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ROGER JOHNSON, San Clemente
Everyone should thank the Surfrider Foundation for forcing Southern California Edison (SCE) to warn people about its radioactive discharges into the ocean—something it has been doing in secret for 50 years.
SCE is careful not to claim that the releases are safe. Instead, they say only that they are “allowed” by the Nuclear Regulatory Commission, a captured regulatory agency, which is funded by the nuclear industry and run for its benefit.
What is allowed is governed by a motivational standard the NRC calls ALARA (Allowable Limits As Low As Reasonably Achievable). The industry calculates dose tolerance with reference to the average statistical adult male, a standard not relevant to women and children who are much more vulnerable. They ignore the human fetus, which is 50 times more vulnerable to low-dose radiation.
The basic problem is that nuclear power plants cannot operate without releasing radioactivity into the environment. They also have absolutely no solution whatsoever about what to do with the enormous amounts of toxic nuclear waste they generate. Zip Code 92672 now has thousands of tons of uranium and plutonium sitting on the beach in thin temporary containers for the indefinite future. We have become the Spanish Nuclear Waste Dump by the Sea.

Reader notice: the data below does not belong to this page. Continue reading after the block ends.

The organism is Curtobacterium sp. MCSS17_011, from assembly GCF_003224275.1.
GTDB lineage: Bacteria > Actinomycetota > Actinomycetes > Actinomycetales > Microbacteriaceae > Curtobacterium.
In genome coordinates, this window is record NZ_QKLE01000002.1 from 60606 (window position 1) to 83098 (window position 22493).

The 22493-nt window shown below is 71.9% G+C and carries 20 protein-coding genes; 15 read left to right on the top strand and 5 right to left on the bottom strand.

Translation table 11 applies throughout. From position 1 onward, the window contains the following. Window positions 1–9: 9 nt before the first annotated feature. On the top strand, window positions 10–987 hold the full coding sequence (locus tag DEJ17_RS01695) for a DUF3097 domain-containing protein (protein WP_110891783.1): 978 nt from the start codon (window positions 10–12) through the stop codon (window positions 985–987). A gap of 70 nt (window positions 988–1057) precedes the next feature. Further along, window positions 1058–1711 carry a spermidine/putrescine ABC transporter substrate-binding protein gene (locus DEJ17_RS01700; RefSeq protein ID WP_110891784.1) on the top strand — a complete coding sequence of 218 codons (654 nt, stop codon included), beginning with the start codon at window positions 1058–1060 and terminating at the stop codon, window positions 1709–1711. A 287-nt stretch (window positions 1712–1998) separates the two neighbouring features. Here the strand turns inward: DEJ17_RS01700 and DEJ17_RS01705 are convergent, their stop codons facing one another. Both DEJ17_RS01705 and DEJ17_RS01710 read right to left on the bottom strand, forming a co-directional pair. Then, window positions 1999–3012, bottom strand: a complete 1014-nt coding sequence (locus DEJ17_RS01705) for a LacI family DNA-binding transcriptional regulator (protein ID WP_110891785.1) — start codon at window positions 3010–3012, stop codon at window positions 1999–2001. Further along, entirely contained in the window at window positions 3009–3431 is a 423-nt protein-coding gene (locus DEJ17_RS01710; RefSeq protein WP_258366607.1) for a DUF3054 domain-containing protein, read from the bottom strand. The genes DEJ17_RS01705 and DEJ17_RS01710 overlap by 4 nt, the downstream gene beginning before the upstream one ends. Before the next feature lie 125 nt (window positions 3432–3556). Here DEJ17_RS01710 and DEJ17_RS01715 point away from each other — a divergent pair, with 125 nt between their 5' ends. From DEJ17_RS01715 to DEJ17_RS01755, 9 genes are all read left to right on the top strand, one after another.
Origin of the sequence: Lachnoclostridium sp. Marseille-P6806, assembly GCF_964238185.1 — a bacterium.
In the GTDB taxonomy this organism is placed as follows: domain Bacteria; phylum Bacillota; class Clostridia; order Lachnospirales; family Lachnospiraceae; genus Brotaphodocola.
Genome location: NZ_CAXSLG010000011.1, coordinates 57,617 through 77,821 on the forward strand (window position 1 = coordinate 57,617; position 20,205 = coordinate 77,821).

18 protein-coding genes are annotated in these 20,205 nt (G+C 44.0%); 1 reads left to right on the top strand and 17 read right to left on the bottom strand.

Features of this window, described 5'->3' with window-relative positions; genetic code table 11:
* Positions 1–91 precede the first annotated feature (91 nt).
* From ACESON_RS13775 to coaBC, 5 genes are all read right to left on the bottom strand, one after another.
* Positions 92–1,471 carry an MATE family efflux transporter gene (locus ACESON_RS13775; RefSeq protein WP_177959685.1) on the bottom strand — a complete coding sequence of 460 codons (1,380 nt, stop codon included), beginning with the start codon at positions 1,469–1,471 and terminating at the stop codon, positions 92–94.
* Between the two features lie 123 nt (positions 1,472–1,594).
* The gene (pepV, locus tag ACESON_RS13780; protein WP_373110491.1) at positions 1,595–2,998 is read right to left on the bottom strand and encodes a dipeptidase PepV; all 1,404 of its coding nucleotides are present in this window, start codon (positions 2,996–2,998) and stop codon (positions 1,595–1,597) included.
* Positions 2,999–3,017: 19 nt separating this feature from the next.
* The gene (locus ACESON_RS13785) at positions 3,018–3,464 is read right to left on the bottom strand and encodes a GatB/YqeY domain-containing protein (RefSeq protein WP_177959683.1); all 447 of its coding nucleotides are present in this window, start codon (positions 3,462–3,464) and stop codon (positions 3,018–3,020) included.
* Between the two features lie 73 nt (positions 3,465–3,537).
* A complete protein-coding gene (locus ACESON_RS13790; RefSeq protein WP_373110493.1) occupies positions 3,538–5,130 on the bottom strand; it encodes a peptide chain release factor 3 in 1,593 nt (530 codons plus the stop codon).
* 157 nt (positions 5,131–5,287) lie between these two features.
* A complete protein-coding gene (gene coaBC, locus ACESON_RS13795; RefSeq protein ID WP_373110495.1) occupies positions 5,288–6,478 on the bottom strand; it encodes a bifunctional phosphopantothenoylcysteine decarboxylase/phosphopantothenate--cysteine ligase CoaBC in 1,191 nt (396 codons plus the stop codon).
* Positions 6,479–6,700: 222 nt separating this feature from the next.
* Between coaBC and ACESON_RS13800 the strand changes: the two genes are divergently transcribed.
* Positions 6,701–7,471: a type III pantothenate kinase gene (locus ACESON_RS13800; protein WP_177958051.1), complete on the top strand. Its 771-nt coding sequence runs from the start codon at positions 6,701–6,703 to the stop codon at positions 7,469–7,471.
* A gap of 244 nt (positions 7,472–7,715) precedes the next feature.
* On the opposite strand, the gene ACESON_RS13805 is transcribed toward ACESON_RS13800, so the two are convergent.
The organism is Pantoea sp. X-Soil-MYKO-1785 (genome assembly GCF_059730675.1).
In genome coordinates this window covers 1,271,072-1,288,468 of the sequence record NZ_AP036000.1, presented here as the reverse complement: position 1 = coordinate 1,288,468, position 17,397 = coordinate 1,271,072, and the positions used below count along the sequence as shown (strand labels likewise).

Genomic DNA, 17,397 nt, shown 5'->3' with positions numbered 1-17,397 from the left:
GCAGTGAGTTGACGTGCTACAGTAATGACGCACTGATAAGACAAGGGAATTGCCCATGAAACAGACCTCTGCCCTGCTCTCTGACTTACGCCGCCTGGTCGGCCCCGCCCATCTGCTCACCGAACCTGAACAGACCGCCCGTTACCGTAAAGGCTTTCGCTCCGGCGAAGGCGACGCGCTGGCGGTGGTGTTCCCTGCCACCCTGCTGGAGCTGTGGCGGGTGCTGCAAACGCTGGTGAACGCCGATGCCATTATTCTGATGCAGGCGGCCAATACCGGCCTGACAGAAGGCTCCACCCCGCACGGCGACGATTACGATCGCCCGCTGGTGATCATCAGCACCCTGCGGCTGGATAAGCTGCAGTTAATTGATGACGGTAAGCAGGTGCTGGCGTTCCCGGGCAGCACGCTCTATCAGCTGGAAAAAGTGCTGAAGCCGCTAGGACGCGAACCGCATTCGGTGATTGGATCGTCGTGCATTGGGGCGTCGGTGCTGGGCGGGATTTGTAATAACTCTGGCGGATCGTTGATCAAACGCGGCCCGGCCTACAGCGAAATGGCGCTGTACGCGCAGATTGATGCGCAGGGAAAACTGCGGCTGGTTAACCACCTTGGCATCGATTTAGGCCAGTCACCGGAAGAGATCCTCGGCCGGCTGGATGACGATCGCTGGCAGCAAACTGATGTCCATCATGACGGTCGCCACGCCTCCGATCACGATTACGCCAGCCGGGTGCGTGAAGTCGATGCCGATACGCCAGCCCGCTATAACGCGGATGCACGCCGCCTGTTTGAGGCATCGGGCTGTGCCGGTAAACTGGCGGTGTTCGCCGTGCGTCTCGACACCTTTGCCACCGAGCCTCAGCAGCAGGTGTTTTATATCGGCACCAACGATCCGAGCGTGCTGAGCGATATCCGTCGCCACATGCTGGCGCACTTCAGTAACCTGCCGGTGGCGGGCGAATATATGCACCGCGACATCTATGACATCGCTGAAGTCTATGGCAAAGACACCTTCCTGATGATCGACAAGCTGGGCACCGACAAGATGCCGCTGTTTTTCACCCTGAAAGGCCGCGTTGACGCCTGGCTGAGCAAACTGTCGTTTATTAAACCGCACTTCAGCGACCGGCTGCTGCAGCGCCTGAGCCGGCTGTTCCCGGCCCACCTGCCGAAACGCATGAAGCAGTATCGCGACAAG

It is no secret that many radioisotopes remain deadly for hundreds of thousands of years. It is, therefore, important for the industry to confuse the public with misleading PR aimed at trivializing ionizing radiation.
They fail to mention that the effects are cumulative. One exposure sounds harmless, but repeated exposure can damage cell DNA and cause cancer, the No. 1 killer in California. The National Academies of Science (NAS) proposed scientific research to study cancer streaks in the 31-mile radius around San Onofre, but in 2015 the powerful NRC blocked the research before it could begin.
The NAS studied low-dose radiation and in 2006 they published the 422-page, BEIR-VII report (Biological Effects of Ionizing Radiation: BEIR VII Phase 2).
It concluded that the risk of cancer from radiation increases in a linear fashion, and there is no threshold below which there is no risk. This is now widely accepted as settled science by everyone except those in the nuclear industry.
While we await the next 300,000 gallons of radioactive discharges into our ocean, remember the warnings of Jacques Cousteau, the renowned French scientist who said, “A common denominator in every single nuclear accident is that before the specialists even know what happened, they rush to the media saying there is no danger to the public.”